“I don’t think about using drugs nearly as much as I used to,” Ashley admits. “I’m more patient and more positive,” she says with a wry chuckle. “A lot of my addiction was unresolved issues I didn’t want to feel or think about. Now I’ve learned how to process them instead of getting high.”
Ashley is well-dressed, with clear skin and a posture relaxed almost to the point of ambivalence. The only visible cue to the traumatic history she discloses to The Fix is her flat affect and a slight unmeasurable distance in her eyes. Beyond that, she looks like any other middle-class young white woman. She admits that before she integrated regular meditation into her recovery, she struggled with frequent relapses. Although buprenorphine reduces the drug cravings and blocks the euphoric effects of opioids, people with trauma histories—like both Ashley and Jaime—may still have problems with frequent relapses when triggered.
Bessel van der Kolk, a Boston-based psychiatrist who has devoted his career to the study and treatment of trauma, says that “[trauma] lies in your body, so when you start taking drugs, you feel calmer. When you stop taking drugs, you have a dual issue: one is the withdrawal from the drug, the second is that you’re dealing with pain and trauma that’s still in the body.”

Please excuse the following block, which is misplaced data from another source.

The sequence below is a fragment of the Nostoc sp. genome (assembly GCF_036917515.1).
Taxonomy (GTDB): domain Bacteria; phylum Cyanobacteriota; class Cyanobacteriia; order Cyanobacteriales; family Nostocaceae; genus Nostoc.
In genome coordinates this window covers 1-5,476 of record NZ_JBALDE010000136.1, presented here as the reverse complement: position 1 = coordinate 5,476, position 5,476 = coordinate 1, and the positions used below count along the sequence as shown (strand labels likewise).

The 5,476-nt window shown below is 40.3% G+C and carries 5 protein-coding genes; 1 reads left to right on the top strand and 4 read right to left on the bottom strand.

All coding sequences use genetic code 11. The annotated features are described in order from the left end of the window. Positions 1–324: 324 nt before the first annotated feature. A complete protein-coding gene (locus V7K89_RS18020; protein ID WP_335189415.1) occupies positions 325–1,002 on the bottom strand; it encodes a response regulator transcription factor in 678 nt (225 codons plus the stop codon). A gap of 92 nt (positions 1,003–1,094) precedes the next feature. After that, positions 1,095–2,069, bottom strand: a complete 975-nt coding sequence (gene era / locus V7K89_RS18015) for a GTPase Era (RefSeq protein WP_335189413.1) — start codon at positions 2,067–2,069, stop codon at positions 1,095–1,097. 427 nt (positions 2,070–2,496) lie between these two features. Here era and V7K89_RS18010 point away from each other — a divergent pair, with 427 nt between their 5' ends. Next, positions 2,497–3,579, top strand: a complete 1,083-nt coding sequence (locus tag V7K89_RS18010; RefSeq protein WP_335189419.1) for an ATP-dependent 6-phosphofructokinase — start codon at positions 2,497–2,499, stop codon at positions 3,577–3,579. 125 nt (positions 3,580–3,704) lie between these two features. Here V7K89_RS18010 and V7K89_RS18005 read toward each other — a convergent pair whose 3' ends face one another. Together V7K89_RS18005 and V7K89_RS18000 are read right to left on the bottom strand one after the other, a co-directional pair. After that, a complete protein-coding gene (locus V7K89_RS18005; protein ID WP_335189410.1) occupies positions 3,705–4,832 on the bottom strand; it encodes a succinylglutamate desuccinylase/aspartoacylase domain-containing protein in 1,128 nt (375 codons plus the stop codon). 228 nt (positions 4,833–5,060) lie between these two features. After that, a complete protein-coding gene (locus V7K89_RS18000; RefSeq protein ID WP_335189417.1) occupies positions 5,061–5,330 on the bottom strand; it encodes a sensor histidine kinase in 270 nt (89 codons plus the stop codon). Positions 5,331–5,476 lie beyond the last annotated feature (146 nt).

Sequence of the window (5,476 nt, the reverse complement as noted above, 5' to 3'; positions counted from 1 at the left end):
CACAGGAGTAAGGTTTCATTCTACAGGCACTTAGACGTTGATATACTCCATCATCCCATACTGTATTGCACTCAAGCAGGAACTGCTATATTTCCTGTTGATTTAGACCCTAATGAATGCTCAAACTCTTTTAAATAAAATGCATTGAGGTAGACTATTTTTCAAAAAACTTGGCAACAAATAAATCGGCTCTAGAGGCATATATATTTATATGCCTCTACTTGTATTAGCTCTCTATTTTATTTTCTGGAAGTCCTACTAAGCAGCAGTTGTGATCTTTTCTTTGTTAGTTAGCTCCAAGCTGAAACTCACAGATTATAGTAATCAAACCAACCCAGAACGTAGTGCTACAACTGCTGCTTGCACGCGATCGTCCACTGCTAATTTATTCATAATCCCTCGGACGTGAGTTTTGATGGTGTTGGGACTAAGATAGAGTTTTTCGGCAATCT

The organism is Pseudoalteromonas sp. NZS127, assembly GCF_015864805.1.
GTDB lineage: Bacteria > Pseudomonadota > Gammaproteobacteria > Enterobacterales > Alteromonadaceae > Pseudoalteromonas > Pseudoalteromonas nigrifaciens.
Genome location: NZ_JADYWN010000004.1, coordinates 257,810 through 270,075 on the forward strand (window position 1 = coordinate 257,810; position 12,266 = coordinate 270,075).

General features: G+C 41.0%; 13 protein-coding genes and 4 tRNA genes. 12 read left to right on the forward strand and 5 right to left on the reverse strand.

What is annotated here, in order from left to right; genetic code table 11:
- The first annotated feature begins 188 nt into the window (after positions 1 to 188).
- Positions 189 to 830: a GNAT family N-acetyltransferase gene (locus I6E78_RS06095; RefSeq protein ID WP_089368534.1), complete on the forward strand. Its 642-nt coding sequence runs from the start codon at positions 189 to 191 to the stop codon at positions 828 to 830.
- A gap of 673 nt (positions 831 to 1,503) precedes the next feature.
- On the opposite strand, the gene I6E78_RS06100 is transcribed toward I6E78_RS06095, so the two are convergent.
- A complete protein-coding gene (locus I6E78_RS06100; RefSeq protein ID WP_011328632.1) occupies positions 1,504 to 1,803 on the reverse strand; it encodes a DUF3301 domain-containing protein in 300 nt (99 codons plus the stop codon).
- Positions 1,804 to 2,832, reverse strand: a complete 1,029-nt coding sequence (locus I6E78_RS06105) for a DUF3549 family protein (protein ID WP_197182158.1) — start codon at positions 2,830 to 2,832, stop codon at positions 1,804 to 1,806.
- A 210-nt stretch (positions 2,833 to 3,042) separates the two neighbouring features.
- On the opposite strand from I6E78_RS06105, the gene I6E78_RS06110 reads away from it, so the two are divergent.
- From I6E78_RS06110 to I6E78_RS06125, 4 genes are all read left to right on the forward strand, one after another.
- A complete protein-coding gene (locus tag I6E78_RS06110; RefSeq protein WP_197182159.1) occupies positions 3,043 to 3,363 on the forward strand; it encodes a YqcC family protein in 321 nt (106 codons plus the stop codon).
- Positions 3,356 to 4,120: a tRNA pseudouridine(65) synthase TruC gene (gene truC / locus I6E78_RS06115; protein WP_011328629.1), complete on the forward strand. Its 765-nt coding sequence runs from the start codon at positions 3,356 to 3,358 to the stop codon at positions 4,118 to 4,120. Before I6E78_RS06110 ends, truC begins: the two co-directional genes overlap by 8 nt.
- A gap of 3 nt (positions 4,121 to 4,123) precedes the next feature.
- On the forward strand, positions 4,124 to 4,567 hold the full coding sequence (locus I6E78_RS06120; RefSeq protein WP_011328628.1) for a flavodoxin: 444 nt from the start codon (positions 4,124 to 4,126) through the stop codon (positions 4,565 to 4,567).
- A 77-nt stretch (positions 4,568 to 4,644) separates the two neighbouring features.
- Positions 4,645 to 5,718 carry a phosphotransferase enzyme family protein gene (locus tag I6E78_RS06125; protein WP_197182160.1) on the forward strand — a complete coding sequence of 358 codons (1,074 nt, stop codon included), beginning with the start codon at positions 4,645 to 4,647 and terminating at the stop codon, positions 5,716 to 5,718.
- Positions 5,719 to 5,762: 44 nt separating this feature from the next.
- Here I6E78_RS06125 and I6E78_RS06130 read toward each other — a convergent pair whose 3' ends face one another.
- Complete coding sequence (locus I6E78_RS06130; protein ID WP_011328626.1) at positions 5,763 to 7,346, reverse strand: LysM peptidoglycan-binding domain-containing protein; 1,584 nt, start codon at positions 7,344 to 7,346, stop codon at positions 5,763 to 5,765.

While medication-assisted treatments like methadone and buprenorphine have been proven effective at reducing cravings and correcting some brain changes likely attributed to drug use, they don’t target traumatic responses. That’s where mindfulness comes in.
Van der Kolk says that current addiction programs in the United States tend to ignore the curative effects of becoming re-connected with one’s body. He says we need more “programs where people become familiar with their bodies. Self-regulating their bodies should be the focus of treatment because it’s bodies [that] are stuck.”
Jaime, who could easily blend in with any group of average middle-aged men, echoes Ashley. “Meditation minimizes my [drug] use thoughts. It helps me realize when I’m trying to justify doing a shot of heroin or something.” He speaks with the plain, unapologetic candor of someone who has long accepted his identity as someone with addiction, a quality often mirrored in followers of the 12-steps; a group to which Jaime proudly belongs.
He adds, “It helps with my anxiety too—I’m not as fidgety. I’m more in tune with myself and the world around me.”